Pierre Wunsch (L), Governor of the National Bank of Belgium (NBB)paints a grim picture of the Belgian economy. (Photo by Horacio Villalobos#Corbis/Corbis via Getty Images)


Belgium ‘risks becoming Greece on the North Sea’, warns national bank chief

The Governor of the National Bank of Belgium says debt seriously threatens the economy.


Belgium’s dire governmental budget woes are ringing loud alarm bells.

Pierre Wunsch, Governor of the National Bank of Belgium, says the situation seriously threatens the economy. The dismal state of public finances means Belgium needs to save €2.5 billion just to keep the budget deficit as it is.

“Otherwise, a scenario like Greece could loom in the long term,” Wunsch said on March 13 at the presentation of the bank’s annual report.

Wunsch derided Belgian politicians who, he said, do nothing but “kick the can down the road”.

“Our public finances are not under control. Apparently, politicians find it difficult to set priorities, make clear policy choices and address structural challenges.

“They make promises we cannot afford.

“While other countries are doing better, we are moving in the wrong direction. Measures taken here are increasing the deficit,” he said.

“Political fragmentation doesn’t make it easier – but clear efforts are absolutely necessary.”

Wunsch warned that, on its current trajectory, Belgium will have to make painful cuts to pensions and benefits to remain viable.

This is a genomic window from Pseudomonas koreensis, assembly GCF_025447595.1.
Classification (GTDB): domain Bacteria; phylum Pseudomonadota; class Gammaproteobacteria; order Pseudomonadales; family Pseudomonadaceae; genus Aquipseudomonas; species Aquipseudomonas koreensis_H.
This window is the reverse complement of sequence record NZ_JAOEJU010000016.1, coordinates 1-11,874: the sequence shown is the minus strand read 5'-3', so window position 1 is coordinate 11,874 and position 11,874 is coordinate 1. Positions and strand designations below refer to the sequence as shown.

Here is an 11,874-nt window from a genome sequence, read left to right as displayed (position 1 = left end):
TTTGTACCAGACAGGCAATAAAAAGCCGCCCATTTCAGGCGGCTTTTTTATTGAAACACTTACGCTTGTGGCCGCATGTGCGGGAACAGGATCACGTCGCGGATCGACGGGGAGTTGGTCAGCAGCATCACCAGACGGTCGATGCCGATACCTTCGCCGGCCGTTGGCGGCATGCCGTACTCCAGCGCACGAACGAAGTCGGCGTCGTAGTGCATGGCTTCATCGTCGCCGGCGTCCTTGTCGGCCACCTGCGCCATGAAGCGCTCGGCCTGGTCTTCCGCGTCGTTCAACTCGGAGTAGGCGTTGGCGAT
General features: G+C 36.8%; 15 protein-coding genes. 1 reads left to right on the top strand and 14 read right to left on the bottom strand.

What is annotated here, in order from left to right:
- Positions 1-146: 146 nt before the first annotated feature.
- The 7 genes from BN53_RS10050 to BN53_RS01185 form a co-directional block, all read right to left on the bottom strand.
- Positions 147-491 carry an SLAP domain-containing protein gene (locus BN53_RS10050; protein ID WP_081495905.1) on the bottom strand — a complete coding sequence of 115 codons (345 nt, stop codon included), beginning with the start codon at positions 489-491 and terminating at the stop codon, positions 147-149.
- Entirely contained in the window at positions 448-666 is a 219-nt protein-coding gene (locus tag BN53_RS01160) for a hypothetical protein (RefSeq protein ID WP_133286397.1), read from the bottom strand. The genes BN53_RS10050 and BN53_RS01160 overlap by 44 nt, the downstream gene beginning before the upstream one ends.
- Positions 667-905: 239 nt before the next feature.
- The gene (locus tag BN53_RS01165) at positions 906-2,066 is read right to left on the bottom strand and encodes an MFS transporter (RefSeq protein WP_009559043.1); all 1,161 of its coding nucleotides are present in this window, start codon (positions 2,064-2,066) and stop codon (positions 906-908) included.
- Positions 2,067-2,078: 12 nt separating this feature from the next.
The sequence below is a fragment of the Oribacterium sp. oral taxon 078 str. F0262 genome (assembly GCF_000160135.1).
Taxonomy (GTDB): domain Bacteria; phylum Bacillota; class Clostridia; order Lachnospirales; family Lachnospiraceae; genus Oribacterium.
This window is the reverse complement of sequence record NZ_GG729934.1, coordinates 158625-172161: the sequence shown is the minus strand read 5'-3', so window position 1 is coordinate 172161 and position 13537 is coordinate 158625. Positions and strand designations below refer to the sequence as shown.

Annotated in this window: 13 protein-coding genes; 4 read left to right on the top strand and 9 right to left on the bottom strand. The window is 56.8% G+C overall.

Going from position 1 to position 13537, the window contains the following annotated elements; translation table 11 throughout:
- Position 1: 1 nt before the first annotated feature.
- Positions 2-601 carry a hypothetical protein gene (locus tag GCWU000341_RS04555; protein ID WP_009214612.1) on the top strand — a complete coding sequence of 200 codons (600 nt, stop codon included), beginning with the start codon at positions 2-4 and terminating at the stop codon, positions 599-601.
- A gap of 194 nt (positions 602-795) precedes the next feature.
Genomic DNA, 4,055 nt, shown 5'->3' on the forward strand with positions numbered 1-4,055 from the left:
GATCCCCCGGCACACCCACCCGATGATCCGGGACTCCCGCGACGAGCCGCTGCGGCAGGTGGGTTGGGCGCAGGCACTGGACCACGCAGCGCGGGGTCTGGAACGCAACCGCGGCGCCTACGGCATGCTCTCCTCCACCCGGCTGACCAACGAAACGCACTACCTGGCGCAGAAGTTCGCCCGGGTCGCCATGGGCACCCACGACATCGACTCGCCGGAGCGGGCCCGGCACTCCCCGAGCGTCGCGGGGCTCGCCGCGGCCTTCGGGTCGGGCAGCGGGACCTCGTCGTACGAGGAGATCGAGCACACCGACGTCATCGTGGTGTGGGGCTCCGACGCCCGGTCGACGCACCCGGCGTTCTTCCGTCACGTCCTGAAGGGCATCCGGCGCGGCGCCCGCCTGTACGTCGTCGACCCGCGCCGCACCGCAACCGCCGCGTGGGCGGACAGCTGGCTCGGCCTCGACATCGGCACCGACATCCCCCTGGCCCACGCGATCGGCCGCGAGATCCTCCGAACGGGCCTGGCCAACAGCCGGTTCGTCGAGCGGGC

“The new government will have to bring bad news,” he said.

“Politicians cannot promise anything to the population at this moment.

“On the contrary.”

He noted there had to be lower State spending and that the government, whenever it is in place, might also have to significantly increase taxes.

“We have squandered our buffer to cope with a future crisis,” Wunsch said.

“So it [the result of that] will come with a high socio-economic cost.”

Wunsch called what he described as the country’s political impotence and the poor state of public finances “the biggest threat to the Belgian economy”.

He added that the economic outlook was far from rosy and that structural reform was needed to get public finances back on track.

With Belgium stacking up deficits, debt is spinning out of control, making it “among the worst countries in Europe”, he said.

Wunsch pointed out that, in 2023, the budget deficit increased while it should have been decreasing with temporary measures against Covid-19 and the energy crisis having expired.

“It indicates that the problem is structural,” he said.

According to another analysis by the National Bank, the Belgian Government is weighed down by fixed expenses such as pensions and personnel costs, which are debilitating financially and are long-term.

Belgium’s overall national debt grew from 104.3 per cent of GDP to 105.2 per cent while interest rates rose.

If current policies continue, Belgium’s deficit will increase by €2.5 billion, or 0.4 per cent of GDP, annually.

“Without change, the next government will be faced with an increasing deficit,” Wunsch predicted.

“And then the costs of ageing – accounting for some 4 per cent of GDP by 2050 – has to be added in.”